The PSKM W1 classification of the arable dataset produced two essentially single-species clusters, Bryum klinggraeffii in one cluster and B. violaceum in the other. This dataset has less inherent structure than the other datasets from Britain and Ireland, because it was obtained from a single, rather uniform habitat that is confined to the lowlands. The liverwort and vascular plant datasets cover the whole environment, including woods, grasslands, rivers, coasts and mountains. The CSKM and PSKM methods produced very similar results for a given weighting when applied to these data.

Apart from the fact that PSKM minimizes the sum of squared distances to rays not passing through exact cluster centroids, the main difference between CSKM and PSKM is that PSKM maximizes ∑j (bjTx)2 whereas CSKM maximizes ∑j (bjTx). This distinction underlies the main practical difference between them, namely that CSKM emphasizes overall conformity to the centroid, whereas PSKM pays less attention to species that are more deviant, emphasizing those that are well aligned. PSKM produced marginally higher-entropy biclusterings than CSKM for the two biogeographical datasets. Our analyses do not indicate that either of the two is always better. We note in passing that the most truly spherical k-means clustering would be angular spherical k-means (ASKM), which minimizes the sum of squared angles to a central ray. ASKM would take longer to compute than CSKM, because as with PSKM the position of the central ray has to be calculated by a recursion formula. ASKM would be more sensitive to poorly-aligned elements than CSKM, but we have not programmed it and do not report on its properties here.

Although the differing weightings of CSKM and PSKM produced results that differ in their concentration ratios, the selection of a preferred weighting may on occasion be better judged by the requirements of the user rather than by differences in concentration ratio. The particular choice may depend on the dataset in question. To our way of thinking, the W1 methods produced a satisfactory classification of the liverworts, which have very few ubiquitous species. When applied to vascular plants, among which widespread species are more frequent, the W1 weighting produced three groups of almost ubiquitous species, differing in the rather small areas of Britain and Ireland from which they are absent. For vascular plants, therefore, W0·5 weightings generated a more interesting set of patterns, which will be reported elsewhere.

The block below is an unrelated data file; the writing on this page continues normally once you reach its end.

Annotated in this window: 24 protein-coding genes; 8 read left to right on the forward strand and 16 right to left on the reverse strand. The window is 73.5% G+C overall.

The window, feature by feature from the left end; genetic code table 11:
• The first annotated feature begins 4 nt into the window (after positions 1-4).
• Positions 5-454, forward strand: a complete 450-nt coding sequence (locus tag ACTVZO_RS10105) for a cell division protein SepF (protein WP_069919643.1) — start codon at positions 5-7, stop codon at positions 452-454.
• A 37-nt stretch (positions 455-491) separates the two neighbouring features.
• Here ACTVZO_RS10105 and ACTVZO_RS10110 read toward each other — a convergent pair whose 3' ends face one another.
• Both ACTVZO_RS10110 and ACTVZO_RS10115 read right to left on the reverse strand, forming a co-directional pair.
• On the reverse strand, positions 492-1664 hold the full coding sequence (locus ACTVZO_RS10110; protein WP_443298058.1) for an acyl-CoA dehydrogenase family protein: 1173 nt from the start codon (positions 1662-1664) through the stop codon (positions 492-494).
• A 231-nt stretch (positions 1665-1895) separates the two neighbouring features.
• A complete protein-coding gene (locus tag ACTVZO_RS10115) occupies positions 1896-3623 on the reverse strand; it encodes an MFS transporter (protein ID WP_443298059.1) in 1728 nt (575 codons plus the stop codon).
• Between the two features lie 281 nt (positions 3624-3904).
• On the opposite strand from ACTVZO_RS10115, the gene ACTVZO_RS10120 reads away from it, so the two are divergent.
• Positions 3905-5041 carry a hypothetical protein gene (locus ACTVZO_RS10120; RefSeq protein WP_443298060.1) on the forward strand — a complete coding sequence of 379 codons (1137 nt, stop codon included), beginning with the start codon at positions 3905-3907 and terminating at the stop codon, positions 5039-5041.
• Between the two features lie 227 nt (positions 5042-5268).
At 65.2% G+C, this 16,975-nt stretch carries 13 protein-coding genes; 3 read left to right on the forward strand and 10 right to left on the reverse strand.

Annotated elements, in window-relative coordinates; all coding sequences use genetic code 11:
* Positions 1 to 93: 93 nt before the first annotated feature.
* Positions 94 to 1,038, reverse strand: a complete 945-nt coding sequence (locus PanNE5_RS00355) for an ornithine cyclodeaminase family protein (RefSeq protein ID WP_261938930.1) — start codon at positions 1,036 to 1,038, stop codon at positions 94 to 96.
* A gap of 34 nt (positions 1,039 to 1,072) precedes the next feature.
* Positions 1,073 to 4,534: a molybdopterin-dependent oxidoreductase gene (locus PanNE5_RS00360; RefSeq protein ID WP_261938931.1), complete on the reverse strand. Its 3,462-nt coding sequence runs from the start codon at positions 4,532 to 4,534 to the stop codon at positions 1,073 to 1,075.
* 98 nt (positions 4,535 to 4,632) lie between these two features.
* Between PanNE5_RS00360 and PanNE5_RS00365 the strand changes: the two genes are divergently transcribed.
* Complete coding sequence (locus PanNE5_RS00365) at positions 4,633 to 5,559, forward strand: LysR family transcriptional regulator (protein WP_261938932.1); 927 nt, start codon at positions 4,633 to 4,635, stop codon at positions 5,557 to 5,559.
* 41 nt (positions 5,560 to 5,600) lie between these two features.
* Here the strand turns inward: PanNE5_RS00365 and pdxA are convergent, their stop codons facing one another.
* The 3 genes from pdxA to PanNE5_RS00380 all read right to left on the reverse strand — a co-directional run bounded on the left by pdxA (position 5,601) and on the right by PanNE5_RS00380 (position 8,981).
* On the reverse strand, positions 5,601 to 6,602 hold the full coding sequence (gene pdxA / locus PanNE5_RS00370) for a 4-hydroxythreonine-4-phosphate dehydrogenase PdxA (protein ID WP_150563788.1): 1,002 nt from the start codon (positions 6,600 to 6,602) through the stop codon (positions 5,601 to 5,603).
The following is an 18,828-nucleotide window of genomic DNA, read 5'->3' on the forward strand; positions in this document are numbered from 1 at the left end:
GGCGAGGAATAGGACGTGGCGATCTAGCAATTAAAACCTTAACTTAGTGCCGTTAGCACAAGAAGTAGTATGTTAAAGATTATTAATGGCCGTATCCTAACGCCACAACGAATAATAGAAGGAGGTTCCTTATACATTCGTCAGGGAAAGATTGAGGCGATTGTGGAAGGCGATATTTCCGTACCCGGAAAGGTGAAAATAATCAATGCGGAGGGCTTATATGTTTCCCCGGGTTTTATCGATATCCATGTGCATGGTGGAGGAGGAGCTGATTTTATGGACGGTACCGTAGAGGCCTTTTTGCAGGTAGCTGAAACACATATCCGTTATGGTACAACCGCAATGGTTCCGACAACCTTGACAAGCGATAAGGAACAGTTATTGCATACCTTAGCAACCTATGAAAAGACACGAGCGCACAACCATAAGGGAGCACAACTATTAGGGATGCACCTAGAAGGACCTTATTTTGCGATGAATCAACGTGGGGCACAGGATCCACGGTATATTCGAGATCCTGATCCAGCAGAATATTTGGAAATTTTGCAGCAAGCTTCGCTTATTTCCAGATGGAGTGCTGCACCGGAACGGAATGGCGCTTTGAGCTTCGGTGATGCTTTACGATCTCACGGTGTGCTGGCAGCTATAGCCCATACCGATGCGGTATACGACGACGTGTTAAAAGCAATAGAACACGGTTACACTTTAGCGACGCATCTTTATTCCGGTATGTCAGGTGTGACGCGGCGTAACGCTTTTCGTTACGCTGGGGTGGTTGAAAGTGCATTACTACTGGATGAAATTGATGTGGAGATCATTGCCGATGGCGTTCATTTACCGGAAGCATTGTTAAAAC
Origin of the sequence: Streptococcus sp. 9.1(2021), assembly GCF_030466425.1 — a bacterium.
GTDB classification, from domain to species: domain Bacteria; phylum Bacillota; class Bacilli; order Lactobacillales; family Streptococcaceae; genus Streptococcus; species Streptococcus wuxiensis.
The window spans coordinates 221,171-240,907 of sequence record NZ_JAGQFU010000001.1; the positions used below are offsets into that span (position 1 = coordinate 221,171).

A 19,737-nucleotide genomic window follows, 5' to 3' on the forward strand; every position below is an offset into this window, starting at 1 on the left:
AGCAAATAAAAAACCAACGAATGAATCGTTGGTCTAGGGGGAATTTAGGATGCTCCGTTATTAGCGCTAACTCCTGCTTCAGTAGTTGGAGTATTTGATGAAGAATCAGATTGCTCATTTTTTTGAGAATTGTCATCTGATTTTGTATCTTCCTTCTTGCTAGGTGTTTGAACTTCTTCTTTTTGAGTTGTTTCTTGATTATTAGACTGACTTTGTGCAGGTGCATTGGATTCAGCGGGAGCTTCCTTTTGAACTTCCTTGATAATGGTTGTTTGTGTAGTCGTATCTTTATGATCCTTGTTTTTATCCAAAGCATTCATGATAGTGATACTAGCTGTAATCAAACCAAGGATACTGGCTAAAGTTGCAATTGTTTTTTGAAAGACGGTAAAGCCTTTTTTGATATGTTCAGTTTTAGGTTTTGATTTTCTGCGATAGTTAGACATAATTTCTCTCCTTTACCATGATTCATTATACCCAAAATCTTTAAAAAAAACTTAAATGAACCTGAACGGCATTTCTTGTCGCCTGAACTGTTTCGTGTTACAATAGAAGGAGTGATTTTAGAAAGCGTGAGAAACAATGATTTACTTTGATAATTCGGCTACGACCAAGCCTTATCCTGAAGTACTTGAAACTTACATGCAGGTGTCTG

Spherical k-means is shown to be a powerful clustering method, especially for R-mode analyses. It has hitherto been neglected because it tends to produce very unequal cluster sizes unless the commoner species are given greater weight. It also requires careful programming to avoid unsatisfactory local optima. There is no general answer to whether CSKM or PSKM is better; we recommend doing both and selecting the solution with higher concentration ratio. The quasi-Akaike criterion is good for selecting the number of clusters in small datasets, but in large datasets convenience is likely to be the main consideration.


This work was partly funded by the Joint Nature Conservation Committee (JNCC) and the Natural Environment Research Council under the Biological Records Centre (BRC) work programme for 2010 and 2011. We are grateful to John Birks, Cajo ter Braak and an anonymous referee for helpful comments on an earlier draft, and thank the British Bryological Society and the Botanical Society of the British Isles for permission to use their data.